10 days weird French Guiana to Suriname
Prison of St-Laurent-du-Maroni

10 days weird French Guiana to Suriname

For the trip to French Guiana, I had to go via Paris.

Flight to Paris went fine and was one time. Att CDG airport, first you need to go to an Air France counter to get a ticket for the bus – maybe my mistake,but i thought i just had to show my flight ticket – this is not the case so lost valuable (didnt realize at the time) minutes.

Found the bus and off we went towards Orly for the connecting flight. This is when problems started. Traffic was horrendous – trip was supposed to take approx 1 hour 15 minutes but ended up taken 2 hours. With the ticketing issue at CDG I was now running seriously late. Orly is quite crappy – security poorly manned but eventually got through (staff from the boarding gate came running and shouting for passenger for the Cayenne flight) and arrived at gate minutes prior to scheduled departure. Got onboard, then push back, then safety announcement and then – nothing.

Sat on the tarmac for about 1 hour with no announcement!! Then water and snacks were handed out, and now you should know, you’re seriously delayed.  After 3 hours finally ready for take off, but by now i’m thinking compensation hehe.

All the way across i kept looking at the flight stats – 3 hours is the magical number and it looked like we would be incredibly close – all the way, we were scheduled to to land 2 hr 55 mins late – in other words no compensation.

When we landed, i checked my watch and saw that the delay was 2 hrs 55 minutes, however once i get to mu hotel and checked the official arrival of my flight, it was 3 hrs 2 minutes late !! Arrival time is the time the plane is at the gate – not when it touches down.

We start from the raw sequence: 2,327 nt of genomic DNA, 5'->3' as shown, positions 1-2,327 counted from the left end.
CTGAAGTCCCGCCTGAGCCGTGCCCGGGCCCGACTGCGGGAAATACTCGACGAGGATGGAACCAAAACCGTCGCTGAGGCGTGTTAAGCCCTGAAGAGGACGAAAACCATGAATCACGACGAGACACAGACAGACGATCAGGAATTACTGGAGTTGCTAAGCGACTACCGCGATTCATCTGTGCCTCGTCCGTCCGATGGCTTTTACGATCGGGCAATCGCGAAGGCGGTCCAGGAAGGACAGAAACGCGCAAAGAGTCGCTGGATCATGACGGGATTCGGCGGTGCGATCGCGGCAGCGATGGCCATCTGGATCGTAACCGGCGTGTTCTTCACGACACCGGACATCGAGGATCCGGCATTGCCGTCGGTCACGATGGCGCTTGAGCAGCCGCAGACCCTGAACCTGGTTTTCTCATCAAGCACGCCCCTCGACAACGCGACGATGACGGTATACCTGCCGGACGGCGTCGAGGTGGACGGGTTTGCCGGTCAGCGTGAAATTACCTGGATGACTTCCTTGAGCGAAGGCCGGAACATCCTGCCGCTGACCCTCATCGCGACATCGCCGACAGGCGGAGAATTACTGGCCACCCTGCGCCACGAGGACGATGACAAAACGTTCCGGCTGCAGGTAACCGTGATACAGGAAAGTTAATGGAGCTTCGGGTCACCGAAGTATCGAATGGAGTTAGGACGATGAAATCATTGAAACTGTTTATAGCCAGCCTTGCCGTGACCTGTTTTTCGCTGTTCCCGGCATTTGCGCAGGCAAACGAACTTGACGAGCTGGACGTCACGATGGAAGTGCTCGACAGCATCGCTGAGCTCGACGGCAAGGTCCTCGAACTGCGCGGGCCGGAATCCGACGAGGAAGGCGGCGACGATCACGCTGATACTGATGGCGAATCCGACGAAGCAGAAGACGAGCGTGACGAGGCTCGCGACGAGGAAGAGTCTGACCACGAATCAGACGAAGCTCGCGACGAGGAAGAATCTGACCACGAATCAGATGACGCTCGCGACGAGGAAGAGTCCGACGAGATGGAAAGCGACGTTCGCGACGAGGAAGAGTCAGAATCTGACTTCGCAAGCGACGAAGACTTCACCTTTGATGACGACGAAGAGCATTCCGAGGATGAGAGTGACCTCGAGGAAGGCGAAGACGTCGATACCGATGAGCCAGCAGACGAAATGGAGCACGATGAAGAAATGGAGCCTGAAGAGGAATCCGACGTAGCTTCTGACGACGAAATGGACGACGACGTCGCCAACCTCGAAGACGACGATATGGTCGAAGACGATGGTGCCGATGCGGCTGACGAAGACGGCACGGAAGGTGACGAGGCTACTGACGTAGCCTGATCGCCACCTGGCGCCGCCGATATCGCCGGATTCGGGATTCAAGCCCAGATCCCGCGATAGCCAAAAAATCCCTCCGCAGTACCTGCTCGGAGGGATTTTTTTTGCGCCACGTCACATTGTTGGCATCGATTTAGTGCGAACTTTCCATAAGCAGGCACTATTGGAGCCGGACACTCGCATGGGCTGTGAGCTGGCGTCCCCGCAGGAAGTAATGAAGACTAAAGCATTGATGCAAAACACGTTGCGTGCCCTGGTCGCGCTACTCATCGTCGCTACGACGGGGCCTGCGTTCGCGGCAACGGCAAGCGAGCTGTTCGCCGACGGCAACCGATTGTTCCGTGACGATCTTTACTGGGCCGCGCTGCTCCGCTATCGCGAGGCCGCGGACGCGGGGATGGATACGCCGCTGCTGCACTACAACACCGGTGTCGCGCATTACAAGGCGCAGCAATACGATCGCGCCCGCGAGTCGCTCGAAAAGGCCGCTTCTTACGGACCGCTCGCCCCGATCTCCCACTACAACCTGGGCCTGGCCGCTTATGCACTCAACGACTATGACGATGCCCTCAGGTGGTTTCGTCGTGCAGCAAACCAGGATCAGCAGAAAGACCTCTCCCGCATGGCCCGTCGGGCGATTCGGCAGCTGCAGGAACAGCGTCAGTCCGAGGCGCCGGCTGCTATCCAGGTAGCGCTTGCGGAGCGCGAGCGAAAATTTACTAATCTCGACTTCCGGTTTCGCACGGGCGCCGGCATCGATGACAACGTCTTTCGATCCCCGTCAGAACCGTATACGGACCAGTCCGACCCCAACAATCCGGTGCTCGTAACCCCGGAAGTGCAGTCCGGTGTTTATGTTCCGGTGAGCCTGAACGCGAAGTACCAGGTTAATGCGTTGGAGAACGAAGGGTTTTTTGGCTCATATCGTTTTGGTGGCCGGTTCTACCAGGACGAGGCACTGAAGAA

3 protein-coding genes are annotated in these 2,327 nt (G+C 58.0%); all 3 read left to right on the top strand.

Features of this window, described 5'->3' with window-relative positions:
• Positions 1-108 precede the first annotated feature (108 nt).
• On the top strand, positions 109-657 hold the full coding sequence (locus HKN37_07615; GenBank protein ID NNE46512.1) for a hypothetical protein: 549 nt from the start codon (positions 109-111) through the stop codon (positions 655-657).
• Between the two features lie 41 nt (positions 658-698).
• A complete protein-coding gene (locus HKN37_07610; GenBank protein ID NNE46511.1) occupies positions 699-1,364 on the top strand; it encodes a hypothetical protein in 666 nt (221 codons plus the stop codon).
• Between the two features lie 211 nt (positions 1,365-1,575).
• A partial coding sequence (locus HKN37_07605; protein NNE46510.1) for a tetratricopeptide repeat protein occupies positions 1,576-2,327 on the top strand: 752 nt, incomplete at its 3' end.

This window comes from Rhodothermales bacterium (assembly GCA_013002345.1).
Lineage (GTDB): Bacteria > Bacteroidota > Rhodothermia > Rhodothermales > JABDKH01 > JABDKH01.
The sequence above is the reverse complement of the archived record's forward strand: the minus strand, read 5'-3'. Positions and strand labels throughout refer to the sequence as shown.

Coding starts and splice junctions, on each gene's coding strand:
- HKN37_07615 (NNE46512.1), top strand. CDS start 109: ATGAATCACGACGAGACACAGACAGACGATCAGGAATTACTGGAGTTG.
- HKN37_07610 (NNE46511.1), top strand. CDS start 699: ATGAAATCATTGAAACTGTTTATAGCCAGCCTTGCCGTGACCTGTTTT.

I filed a compensation claim with Air France and have to give them credit. There were no arguments, no excuses and when i returned home from my trip, the compensation was in my account.

On arrival I expected to have my yellow fever card (mandatory) inspected but this never happened. So even though its supposed to be mandatory, nobody checks if you have one.

I didnt really want to go to Cayenne, but would have preferred to head to Kourou instead, but I had not been able to find any kind of transport from the airport. I had contacted a couple of hotels/lodgings in Kourou but none could provide any help with regards to transport. Only option was to get a (expensive) taxi, so I went to Cayenne instead for the first few nights.

Cayenne itself doesn’t really have anything to offer, but from home, I had booked a trip with Tropic Alizes to visit the famous islands off the coast from Kourou. I got a good deal which included transport to/from Cayenne to Kourou (about 1 hour each way). The catamaran was located by Les Roches Resort, but be warned that if you are in a wheelchair or otherwise not completely mobile, you might not be able to get onboard as there is no dock as such. Instead you go out on some rocks and the  get into a very small dinghy which will then take you out to the catamaran.

There are only 2-3 catamarans that does these trips so space is limited and should be booked in advance.